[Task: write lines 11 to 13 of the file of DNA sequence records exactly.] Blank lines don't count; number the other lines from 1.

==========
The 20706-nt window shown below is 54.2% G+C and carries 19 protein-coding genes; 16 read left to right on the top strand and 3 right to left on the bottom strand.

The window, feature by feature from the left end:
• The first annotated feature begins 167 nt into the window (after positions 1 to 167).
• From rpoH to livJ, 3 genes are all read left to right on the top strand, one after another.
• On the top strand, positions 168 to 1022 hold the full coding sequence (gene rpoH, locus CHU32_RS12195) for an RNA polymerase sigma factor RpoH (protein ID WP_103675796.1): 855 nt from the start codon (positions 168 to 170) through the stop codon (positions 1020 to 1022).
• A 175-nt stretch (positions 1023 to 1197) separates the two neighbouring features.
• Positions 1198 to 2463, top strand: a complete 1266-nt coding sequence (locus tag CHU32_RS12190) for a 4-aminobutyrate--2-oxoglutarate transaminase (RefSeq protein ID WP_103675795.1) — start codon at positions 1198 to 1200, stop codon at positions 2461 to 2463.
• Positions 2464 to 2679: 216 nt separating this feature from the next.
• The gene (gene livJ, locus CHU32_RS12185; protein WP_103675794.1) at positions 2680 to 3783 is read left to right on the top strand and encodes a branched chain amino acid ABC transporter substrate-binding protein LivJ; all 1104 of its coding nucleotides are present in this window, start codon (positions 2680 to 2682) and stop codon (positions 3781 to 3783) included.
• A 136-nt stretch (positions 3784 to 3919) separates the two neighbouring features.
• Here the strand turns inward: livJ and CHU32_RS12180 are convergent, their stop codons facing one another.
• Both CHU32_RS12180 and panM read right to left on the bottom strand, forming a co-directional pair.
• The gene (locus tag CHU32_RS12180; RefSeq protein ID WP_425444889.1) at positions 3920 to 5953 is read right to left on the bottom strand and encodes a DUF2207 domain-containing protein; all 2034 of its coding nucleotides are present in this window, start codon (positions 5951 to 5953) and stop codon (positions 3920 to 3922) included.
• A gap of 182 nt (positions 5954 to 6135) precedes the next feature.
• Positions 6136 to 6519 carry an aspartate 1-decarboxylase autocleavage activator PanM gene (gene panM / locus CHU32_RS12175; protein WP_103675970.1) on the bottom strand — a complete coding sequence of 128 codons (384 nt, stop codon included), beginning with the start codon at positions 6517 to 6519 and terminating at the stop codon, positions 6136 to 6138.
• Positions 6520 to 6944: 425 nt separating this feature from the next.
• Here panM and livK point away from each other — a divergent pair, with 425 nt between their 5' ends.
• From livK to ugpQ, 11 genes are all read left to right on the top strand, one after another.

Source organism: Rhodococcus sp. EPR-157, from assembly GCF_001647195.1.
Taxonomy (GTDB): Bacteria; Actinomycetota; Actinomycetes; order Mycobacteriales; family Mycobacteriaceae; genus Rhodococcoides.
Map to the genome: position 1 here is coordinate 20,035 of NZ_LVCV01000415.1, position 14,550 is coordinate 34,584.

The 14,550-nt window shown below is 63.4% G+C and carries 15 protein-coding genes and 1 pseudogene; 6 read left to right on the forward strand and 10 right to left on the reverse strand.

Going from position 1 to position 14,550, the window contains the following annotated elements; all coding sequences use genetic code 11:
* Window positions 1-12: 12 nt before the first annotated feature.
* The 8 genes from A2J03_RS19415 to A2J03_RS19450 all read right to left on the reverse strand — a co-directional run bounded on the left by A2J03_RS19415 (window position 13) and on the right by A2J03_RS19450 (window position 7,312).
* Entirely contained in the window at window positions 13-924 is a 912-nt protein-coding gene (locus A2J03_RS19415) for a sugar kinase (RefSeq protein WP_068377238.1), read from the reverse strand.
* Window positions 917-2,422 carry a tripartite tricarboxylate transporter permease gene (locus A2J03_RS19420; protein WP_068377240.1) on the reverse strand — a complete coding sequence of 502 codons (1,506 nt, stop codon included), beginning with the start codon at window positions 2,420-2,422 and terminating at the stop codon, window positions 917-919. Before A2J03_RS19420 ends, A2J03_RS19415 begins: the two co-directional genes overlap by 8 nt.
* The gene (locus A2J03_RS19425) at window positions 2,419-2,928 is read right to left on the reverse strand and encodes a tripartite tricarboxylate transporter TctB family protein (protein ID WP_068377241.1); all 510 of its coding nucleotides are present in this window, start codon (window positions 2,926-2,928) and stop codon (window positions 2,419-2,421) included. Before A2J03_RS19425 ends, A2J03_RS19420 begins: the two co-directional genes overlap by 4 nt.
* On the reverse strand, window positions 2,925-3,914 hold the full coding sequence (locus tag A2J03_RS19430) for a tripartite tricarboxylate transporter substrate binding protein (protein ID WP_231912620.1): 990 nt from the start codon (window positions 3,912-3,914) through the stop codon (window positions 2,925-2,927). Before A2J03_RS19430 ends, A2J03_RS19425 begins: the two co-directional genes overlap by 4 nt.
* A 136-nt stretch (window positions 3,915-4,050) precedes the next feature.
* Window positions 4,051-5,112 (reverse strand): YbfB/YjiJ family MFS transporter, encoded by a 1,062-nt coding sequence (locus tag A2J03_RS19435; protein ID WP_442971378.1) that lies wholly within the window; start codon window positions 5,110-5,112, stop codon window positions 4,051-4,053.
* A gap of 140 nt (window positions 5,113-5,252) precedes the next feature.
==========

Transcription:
• Here the strand turns inward: livJ and CHU32_RS12180 are convergent, their stop codons facing one another.
• Both CHU32_RS12180 and panM read right to left on the bottom strand, forming a co-directional pair.
• The gene (locus tag CHU32_RS12180; RefSeq protein ID WP_425444889.1) at positions 3920 to 5953 is read right to left on the bottom strand and encodes a DUF2207 domain-containing protein; all 2034 of its coding nucleotides are present in this window, start codon (positions 5951 to 5953) and stop codon (positions 3920 to 3922) included.